From an operational perspective, this means that they need to make metadata and rights management information broadly and publicly available, easily accessible on a global scale. The data needs to be accurate, comprehensive and provided in a timely manner. Furthermore, rights management information needs to be expressed in a machine-readable way for an efficient and automated exchange and processing of information in order to facilitate automated licensing transactions peer-to-peer or machine-to-machine.
The DE:PICT framework suggests four steps in order to reach this goal:
1) Rightsholders need to publish metadata and rights management information in such a way that anyone can get access to the data.
2) Parties involved, like natural persons and legal entities, but also the content needs to be identifiable by decentralised identifiers so that each party knows what they are dealing about, and with whom.
3) Content certificates need to be issued so that all parties can cryptographically verify and trust metadata and rights management information, which have been provided by rightsholders.
4) Automated transactions need to be possible on a large scale.
New Generation of Identifiers
The DE:PICT framework makes use of a new generation of open standards for decentralised identifiers (DIDs, see https://www.w3.org/TR/did-core/). These DIDs are self-generated (issued decentrally) and cryptographically verifiable. It is possible to connect attributes or metadata to the DIDs. DIDs can identify things, people, companies — and digital content. Regarding the latter, let me introduce you to the ISCC, the International Standard Content Code.
The ISCC is an open and decentralized identifier for digital media assets of all media types from all media sectors (text, image, audio, video). It can identify and cluster same or similar digital media assets. The open specification and open source development are maintained by the not-for-profit ISCC Foundation. This will ensure interoperability and transparency of decentralised digital content identification. In 2019, ISCC has been accepted as PWI at ISO TC 46/SC 9/WG 18.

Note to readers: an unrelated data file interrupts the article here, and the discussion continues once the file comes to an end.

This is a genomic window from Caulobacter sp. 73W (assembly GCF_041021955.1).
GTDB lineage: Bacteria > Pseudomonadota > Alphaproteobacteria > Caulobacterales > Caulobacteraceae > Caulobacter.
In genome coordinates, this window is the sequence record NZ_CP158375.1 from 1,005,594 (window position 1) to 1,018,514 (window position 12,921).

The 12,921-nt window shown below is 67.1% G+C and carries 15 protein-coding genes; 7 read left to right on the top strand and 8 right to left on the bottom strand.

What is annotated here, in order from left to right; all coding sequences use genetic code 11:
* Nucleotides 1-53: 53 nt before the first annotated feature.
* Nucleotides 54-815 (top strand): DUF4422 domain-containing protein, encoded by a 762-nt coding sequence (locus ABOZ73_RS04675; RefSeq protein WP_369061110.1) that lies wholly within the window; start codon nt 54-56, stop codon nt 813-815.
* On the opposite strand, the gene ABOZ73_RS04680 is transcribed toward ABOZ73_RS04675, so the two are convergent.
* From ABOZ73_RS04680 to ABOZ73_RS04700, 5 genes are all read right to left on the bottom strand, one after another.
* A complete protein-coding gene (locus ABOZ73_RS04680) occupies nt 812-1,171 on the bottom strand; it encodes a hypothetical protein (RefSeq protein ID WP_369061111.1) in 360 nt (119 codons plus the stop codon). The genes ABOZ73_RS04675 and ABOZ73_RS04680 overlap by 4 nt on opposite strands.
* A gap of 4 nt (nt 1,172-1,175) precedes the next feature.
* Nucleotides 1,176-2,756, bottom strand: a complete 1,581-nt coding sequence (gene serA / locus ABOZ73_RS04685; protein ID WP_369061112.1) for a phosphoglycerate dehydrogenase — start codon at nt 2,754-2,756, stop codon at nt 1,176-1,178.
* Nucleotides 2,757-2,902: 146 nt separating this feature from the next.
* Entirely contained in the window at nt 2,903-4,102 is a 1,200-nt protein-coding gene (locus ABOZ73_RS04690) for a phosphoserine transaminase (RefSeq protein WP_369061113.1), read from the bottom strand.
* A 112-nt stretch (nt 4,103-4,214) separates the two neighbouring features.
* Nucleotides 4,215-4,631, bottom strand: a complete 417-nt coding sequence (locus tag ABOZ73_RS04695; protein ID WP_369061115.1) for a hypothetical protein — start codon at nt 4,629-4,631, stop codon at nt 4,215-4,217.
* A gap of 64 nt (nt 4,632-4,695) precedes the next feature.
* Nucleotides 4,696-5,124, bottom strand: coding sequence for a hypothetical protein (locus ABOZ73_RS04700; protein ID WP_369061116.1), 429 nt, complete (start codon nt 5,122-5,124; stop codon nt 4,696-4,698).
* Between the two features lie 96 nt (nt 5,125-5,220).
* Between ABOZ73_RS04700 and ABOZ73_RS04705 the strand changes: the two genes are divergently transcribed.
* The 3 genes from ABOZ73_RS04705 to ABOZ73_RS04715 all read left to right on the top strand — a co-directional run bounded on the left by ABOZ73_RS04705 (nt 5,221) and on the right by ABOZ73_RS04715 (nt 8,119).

Decentralised Content Identification
The main distinguishing feature of the ISCC — in comparison to existing content identifiers — is the fact that the ISCC is derived from the digital media assets itself . This means that an ISCC can be generated by anyone with access to the content — decentrally, without metadata or manual effort, free of charge by using open-source software.
This is interesting in the case of decentralized media environments: Because anyone with access to the digital media asset — it could be the original creator, a publisher, an intermediary, an online content-sharing service provider or an Internet user — can decentrally generate the same or a similar ISCC from the same or similar digital asset — even if the content has been unintentionally or maliciously modified or if it is available in different file formats. And if the rightsholder provided metadata or rights management information to the content, anyone with access to the digital asset can also learn about the terms that are connected to the image. Eventually, online content-sharing service providers (OCSSPs) can license and offer the content on the basis of an agreement, based on verifiable data that have been provided by the legitimate rightsholders!
Considering the fact, that decentralised identifiers do not necessarily need blockchains, one question remains to be answered: What is the function of blockchain in the DE:PICT framework?